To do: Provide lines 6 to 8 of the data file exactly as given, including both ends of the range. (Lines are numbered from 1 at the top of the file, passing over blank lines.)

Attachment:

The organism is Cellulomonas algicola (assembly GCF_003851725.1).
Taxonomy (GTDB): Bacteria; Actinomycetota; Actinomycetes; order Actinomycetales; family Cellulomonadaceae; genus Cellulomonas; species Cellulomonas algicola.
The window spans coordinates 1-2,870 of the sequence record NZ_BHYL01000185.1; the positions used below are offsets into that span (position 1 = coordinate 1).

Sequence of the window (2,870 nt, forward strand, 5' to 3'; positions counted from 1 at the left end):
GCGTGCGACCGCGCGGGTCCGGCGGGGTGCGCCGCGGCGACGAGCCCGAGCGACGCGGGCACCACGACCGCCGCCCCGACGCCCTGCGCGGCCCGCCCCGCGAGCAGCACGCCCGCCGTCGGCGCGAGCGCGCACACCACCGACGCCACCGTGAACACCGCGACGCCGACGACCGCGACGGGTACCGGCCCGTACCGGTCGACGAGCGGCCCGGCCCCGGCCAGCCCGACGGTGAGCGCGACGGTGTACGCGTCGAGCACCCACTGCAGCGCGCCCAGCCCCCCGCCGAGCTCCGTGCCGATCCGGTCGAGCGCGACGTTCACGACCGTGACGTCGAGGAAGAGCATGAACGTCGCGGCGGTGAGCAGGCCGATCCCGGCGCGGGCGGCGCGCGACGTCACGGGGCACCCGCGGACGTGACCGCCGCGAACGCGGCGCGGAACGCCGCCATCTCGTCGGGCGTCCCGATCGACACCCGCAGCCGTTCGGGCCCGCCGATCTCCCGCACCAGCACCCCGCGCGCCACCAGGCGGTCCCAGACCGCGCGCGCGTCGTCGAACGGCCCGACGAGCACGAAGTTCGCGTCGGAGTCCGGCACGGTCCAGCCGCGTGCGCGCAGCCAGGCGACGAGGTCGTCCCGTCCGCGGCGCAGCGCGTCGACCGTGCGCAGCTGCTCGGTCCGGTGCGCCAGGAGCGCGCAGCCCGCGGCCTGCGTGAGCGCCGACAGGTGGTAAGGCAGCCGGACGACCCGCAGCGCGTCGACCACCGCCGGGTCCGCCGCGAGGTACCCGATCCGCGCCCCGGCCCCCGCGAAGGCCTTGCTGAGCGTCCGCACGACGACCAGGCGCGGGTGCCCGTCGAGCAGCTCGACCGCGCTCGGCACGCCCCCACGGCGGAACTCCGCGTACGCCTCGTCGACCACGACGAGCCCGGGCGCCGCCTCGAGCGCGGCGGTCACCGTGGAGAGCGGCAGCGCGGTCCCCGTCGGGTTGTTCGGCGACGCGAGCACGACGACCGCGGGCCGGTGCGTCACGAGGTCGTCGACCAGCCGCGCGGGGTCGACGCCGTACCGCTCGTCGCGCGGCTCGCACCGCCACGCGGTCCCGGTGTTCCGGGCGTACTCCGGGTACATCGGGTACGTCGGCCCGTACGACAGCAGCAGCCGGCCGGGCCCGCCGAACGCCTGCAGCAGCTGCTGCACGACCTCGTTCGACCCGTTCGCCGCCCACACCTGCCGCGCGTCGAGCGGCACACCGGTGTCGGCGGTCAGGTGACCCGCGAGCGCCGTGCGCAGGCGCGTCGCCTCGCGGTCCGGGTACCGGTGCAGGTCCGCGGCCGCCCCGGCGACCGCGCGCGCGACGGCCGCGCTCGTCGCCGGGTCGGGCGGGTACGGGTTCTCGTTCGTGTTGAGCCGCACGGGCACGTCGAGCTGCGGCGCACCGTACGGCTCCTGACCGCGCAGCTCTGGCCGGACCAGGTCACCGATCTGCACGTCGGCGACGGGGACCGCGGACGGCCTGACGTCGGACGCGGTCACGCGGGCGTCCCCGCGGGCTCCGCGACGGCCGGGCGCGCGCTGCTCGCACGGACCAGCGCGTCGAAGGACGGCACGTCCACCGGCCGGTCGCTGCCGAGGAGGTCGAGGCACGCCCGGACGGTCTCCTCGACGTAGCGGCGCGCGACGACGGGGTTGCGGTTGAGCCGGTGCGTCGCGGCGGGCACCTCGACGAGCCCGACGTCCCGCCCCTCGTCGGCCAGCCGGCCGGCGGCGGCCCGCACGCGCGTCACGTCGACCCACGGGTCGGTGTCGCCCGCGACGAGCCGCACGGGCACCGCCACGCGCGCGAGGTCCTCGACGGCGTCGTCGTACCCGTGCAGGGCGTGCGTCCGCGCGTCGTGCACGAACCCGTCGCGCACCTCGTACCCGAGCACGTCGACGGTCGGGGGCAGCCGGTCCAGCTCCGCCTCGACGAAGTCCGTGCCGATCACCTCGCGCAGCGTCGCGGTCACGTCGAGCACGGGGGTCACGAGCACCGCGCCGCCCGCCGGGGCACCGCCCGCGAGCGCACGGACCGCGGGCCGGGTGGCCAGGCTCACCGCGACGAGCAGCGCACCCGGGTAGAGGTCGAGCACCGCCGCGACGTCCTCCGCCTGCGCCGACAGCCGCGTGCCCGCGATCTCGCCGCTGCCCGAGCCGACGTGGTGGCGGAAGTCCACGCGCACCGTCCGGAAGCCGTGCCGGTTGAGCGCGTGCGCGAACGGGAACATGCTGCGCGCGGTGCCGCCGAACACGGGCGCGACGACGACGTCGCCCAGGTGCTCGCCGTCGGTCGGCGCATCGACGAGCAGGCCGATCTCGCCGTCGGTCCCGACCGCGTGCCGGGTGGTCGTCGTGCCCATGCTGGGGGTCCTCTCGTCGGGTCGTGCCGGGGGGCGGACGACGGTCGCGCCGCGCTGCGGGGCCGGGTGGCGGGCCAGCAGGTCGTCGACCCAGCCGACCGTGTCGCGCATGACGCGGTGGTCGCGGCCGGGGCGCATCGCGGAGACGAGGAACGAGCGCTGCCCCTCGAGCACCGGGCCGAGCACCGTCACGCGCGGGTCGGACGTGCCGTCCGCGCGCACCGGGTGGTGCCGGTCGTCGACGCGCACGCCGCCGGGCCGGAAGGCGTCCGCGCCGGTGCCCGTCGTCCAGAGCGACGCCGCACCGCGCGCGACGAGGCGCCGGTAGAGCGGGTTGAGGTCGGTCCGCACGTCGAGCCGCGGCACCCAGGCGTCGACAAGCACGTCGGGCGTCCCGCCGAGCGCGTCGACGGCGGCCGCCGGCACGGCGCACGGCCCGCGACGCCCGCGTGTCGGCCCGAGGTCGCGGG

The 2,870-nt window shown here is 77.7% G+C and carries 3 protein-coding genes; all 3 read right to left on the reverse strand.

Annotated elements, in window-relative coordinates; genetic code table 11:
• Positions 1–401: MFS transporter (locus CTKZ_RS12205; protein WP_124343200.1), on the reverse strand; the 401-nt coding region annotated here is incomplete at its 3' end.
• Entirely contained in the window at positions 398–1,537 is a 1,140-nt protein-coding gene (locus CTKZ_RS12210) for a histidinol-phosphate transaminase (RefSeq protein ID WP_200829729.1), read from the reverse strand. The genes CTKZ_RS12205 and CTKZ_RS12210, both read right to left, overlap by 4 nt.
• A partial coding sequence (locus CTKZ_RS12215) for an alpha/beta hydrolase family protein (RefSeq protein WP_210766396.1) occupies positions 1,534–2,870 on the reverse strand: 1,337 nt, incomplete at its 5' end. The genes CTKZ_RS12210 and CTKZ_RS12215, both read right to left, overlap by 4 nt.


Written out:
The 2,870-nt window shown here is 77.7% G+C and carries 3 protein-coding genes; all 3 read right to left on the reverse strand.

Annotated elements, in window-relative coordinates; genetic code table 11:
• Positions 1–401: MFS transporter (locus CTKZ_RS12205; protein WP_124343200.1), on the reverse strand; the 401-nt coding region annotated here is incomplete at its 3' end.